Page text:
Journal of Nuclear Cardiology

, Volume 24, Issue 1, pp 79–82 | Cite as

Ventricular asynchrony: A shift to the right?

Editorial

Evaluation of ventricular function has been a focus of nuclear medicine since 1971, when Zaret et al demonstrated that abnormalities of left ventricular (LV) wall motion and ejection fraction (EF) could be determined by injection of Tc-99m human serum albumen and acquiring images at end-diastole and end-systole.1 Multi-gated equilibrium radionuclide ventriculography (RNV) and first-pass imaging further refined characterization of LV asynergy and performance.2,3 Clinical trials soon showed that noninvasively determined LVEF was a strong predictor of survival in a broad range of heart diseases.4,5 Further work demonstrated that synchronicity of LV contraction could be derived from RNV by Fourier analysis of pixel by pixel labeled RBC time-activity curves, assigning a phase to each pixel (percent of the R-R interval from 0°-360°) to identify time of maximum contraction.6 Synchronicity has important effects on LV performance: patients with inter- or intra-ventricular asynchrony have lower LVEF relative to normal control subjects.7 Mechanisms for reduced ventricular performance resulting from dyssynchrony remain unclear, but Sweeney et al suggested early-contracting segments stretch and deform later-contracting ones, and vice versa, expending energy in the process, resulting in lower rate of pressure rise, lower developed pressure, prolonged ejection, and reduced EF.8 The most ubiquitous methods to measure asynchrony are by tissue doppler echocardiographic techniques, which use low frequency signals to measure myocardial wall deformation, and calculate strain, strain rate, delay in contraction of opposing LV walls (four basal LV segments on 4-chamber view), and dispersion of time to peak systolic contraction.9

Cardiac resynchronization therapies (CRT) were designed to improve LV synchronicity through optimally timed pacing (as determined by echo) of right ventricle (RV) and LV lateral walls. CRT promotes reverse remodeling, with improved EF and survival in heart failure patients.10 However, clinical response to CRT (defined hemodynamically or as decrease in NYHA CHF class) occurs in only two-thirds of patients, prompting efforts to identify variables that would prospectively predict a positive CRT response. Multicenter studies (“Prospect” and “Rethinq” trials) demonstrated large variability in performance of echo parameters, and their failure to predict CRT response,11,12 which fostered the development of nuclear cardiology methods for dyssynchrony assessment.

One nuclear approach to quantifying asynchrony used gated myocardial perfusion imaging (GMPI) SPECT data.13 Because of partial volume effects, myocardial wall thickening varies linearly with systolic counts,14 so that onset of mechanical contraction (OMC) in each LV myocardial pixel was defined as increase of systolic counts from baseline. Fourier analysis generated curves of OMC phase per pixel, plotted as frequency histograms, the standard deviation (SD) and bandwidth (BW) of which were quantified. A slightly different approach that imposes constant myocardial mass constraints was developed for Quantitative Gated SPECT (QGS) software,15 the BW and SD measurements of which successfully separated normal patients from those with LBBB.16 Correlations between phase parameters from GMPI SPECT and tissue Doppler were modest, partly because GMPI phase is a global measurement, while TDE represents single points and parameters.17 GMPI phase SD and BW have the advantage of being highly reproducible and repeatable.18,19 Single center studies indicated GMPI phase parameters can help identify patients likely to respond to CRT, with GMPI SPECT providing additional information on location and extent of myocardial infarction/scarring, which together with location of the LV pacing lead predicts CRT response with positive predictive value of 96%.20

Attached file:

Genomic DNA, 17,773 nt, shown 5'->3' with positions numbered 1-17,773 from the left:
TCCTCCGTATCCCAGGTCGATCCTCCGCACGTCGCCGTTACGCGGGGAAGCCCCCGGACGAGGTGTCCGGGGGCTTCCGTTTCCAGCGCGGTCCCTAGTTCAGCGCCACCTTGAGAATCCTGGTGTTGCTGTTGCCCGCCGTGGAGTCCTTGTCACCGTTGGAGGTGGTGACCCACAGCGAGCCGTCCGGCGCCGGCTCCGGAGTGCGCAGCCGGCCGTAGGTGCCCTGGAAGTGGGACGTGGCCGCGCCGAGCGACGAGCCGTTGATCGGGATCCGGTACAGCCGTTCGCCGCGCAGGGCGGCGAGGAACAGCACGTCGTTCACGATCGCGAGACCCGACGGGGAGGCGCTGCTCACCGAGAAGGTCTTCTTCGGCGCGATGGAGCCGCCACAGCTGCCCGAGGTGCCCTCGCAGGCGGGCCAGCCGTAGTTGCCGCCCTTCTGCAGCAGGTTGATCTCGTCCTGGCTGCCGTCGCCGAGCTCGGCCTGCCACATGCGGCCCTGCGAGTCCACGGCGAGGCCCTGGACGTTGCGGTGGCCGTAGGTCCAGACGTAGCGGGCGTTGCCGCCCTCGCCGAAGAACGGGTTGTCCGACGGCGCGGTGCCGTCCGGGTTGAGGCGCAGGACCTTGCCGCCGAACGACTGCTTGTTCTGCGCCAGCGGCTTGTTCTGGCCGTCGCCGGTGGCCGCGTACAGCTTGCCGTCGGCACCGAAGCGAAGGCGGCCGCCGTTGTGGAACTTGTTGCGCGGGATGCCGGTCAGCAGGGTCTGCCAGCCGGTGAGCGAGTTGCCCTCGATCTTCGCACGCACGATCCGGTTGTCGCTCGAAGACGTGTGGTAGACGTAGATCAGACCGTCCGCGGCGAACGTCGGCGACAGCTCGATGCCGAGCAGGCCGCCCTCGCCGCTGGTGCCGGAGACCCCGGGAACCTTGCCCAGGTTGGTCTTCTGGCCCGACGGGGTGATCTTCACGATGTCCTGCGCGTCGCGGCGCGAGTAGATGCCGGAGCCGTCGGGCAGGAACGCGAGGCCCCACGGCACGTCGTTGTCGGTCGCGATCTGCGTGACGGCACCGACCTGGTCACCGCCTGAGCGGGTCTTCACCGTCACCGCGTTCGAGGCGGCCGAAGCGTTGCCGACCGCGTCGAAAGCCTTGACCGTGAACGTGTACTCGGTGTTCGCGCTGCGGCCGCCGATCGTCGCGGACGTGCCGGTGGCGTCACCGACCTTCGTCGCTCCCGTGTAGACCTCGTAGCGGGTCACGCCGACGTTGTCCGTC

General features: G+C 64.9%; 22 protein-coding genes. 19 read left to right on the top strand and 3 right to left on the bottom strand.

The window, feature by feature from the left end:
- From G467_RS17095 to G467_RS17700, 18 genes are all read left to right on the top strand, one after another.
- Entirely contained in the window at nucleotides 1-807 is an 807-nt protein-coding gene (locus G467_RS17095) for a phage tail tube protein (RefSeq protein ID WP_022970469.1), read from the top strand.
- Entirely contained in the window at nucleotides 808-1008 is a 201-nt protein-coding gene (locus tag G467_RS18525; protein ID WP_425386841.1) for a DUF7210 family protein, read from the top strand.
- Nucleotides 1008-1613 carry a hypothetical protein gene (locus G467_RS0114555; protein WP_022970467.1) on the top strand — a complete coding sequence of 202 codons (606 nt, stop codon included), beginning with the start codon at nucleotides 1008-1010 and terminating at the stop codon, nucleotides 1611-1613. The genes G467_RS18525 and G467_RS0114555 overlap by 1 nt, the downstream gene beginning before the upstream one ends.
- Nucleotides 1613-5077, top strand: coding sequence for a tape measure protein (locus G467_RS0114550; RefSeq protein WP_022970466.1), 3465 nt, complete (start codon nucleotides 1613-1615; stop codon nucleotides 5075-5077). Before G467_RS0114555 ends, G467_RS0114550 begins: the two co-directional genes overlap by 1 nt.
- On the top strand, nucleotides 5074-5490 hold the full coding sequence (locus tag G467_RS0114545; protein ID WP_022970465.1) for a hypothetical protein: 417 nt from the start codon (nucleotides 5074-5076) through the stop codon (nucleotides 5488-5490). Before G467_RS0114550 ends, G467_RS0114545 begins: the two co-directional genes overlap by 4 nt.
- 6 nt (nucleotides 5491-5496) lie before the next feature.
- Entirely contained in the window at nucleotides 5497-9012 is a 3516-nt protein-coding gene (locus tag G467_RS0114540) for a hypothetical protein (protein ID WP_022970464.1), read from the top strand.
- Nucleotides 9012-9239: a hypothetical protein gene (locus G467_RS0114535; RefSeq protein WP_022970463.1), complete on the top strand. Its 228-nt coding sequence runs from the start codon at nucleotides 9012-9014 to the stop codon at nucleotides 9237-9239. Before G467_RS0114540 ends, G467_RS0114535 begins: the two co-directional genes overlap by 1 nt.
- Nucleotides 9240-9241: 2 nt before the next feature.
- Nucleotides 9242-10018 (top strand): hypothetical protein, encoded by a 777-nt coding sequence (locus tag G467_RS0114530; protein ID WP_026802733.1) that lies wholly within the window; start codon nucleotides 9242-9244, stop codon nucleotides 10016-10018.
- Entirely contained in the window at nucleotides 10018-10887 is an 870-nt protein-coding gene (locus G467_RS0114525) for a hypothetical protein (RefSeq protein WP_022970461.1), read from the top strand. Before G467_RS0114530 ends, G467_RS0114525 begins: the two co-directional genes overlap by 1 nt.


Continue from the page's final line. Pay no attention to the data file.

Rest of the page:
Evaluation of RV function has been more difficult than the LV because of RV anatomy. The RV is pyramidal in shape, with an inlet, a main body, and outflow tract, so that borders are difficult to outline. Also, RV wall thickness typically is a third of that of the LV, exacerbating nuclear imaging difficulties. Nonetheless, quantifying RV systolic function is important, as it predicts outcome in valvular and ischemic heart disease.21 Using first-pass RNV, Brent et al showed that patients with pulmonary hypertension had diminished RVEF both at rest and in response to exercise.22 SPECT RNV RVEF and volumes are strongly correlated with those determined by MR in patients with pulmonary hypertension and Tetralogy of Fallot.23

2D echocardiography is frequently used to evaluate RV function, via change in sectional RV area from the four chamber view, and by measuring velocity of the tricuspid annulus. However, RV 2D echo measurements correlate only modestly with other methods.24 3D echocardiography has been more effective, and has been successfully used to establish normal values for RVEF and volumes.25 In patients with varying degrees of pulmonary hypertension, RV dyssynchrony parameters are strong and independent predictors of outcomes. Tissue Doppler imaging has been used to evaluate RV asynchrony, with speckle tracking used to measure time to peak systolic strain for the RV free wall, or four segments in the mid to basal RV on four chamber view.26

In patients with pulmonary hypertension, scintigraphy has shown a D-shape septum and increased RV uptake of perfusion tracers, which correlates with pulmonary artery pressure,27 and that resting RV myocardial blood flow by N-13 PET was half that of the LV.28 Moreover, RV glucose uptake was 70% of the LV, making N-13 an attractive isotope for RV functional measurements.

In this issue, Wang et al have made an important contribution to evaluation of RV function,29 constituting the first study analyzing RV asynchrony in pulmonary hypertension patients using F-18-FDG PET. This study evaluated whether FDG PET RV asynchrony parameters correlate with those derived from speckle tracking echocardiography and with clinical and hemodynamic predictors of outcome.